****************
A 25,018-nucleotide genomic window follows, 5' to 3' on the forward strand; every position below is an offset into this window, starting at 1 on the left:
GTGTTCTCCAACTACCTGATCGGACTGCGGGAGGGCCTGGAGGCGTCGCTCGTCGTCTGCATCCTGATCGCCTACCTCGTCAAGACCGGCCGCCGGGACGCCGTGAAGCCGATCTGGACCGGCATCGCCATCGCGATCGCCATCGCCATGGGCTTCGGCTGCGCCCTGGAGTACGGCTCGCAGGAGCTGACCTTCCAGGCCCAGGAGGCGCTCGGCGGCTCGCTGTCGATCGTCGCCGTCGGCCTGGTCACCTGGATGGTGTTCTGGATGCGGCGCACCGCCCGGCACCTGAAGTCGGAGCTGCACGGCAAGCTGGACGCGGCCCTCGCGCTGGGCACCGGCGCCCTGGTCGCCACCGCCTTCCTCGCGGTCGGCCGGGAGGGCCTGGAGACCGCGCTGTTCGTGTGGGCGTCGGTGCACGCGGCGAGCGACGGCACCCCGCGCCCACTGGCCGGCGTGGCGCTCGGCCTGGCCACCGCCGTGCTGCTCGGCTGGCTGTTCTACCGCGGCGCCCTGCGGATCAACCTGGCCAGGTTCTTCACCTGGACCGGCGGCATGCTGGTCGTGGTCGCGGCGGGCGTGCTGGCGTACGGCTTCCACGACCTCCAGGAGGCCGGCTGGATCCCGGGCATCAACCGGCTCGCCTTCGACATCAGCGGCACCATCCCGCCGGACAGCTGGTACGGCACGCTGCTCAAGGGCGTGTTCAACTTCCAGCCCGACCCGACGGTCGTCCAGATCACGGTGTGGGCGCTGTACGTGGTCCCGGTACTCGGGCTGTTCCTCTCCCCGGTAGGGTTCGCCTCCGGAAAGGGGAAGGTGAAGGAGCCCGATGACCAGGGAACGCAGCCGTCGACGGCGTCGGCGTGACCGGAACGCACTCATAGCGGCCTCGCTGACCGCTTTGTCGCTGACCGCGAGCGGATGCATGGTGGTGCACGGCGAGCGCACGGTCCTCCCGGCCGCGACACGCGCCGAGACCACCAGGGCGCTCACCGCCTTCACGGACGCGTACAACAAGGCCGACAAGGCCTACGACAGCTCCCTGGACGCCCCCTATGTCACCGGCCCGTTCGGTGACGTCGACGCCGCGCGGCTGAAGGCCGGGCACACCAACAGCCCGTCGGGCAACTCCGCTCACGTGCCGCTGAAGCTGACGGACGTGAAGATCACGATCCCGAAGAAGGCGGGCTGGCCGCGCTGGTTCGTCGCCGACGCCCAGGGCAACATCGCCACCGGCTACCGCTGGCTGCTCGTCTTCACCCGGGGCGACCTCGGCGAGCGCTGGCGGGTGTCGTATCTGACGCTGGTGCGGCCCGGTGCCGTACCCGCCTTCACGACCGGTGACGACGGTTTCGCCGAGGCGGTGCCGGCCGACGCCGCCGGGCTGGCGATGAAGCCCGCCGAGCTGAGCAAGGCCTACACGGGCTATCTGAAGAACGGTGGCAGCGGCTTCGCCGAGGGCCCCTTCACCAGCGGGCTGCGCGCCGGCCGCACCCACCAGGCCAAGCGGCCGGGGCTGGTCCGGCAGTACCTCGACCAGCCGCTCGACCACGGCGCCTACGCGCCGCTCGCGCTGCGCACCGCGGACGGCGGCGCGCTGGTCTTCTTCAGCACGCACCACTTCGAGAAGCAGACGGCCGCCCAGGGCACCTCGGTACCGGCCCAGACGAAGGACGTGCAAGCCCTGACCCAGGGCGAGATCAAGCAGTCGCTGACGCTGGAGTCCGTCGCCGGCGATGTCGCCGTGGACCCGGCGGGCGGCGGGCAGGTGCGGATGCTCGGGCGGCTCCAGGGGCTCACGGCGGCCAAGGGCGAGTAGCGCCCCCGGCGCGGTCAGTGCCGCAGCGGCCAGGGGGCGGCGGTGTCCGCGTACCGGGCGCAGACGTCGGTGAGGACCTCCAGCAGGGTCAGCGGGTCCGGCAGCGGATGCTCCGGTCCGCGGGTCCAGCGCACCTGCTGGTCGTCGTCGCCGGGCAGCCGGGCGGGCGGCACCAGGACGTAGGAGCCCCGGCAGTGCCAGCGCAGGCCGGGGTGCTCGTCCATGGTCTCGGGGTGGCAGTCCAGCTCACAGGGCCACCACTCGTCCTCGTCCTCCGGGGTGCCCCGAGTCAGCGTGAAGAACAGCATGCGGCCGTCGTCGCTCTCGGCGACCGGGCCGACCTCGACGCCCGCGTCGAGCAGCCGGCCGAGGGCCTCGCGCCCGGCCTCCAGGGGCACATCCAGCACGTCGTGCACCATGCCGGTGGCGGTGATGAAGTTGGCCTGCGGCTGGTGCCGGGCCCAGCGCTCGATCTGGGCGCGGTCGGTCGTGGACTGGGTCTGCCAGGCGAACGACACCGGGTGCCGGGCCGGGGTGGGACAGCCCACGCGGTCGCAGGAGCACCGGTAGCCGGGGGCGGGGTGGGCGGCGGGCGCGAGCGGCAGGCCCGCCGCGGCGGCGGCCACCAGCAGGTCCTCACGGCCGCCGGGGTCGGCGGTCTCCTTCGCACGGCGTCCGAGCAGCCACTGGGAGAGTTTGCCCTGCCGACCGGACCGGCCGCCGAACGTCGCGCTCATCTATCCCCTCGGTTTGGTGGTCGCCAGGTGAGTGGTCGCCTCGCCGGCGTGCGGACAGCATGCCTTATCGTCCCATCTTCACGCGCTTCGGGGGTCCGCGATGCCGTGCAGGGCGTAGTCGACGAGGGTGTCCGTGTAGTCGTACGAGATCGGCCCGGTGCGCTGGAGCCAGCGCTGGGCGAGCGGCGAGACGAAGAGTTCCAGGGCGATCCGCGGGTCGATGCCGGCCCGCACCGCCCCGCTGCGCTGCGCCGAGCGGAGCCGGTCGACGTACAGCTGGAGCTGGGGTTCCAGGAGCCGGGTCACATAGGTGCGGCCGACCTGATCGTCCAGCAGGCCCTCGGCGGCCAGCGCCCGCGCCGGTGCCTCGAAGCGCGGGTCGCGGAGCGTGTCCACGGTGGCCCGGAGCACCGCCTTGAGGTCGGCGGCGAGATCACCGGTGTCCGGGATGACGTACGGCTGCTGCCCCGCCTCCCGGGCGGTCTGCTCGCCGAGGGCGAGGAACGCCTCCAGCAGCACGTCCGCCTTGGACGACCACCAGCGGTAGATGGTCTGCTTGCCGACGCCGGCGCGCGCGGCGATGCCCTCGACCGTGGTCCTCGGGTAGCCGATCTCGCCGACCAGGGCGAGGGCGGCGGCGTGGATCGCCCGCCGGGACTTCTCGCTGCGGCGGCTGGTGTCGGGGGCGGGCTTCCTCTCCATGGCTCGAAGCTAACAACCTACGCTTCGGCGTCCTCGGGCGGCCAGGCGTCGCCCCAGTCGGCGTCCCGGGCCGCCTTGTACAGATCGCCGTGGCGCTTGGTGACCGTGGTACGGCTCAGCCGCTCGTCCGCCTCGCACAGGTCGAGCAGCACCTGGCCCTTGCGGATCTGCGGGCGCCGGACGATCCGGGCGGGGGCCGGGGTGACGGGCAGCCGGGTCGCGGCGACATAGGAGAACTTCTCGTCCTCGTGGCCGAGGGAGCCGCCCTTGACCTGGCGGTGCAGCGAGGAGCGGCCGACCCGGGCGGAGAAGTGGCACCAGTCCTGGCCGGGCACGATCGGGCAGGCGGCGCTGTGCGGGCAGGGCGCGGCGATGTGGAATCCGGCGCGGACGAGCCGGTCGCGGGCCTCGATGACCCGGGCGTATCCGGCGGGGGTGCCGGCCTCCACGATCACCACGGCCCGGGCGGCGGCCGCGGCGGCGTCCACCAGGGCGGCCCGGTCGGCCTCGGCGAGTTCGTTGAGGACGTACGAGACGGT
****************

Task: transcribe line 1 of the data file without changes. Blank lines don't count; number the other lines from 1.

A 25,018-nucleotide genomic window follows, 5' to 3' on the forward strand; every position below is an offset into this window, starting at 1 on the left: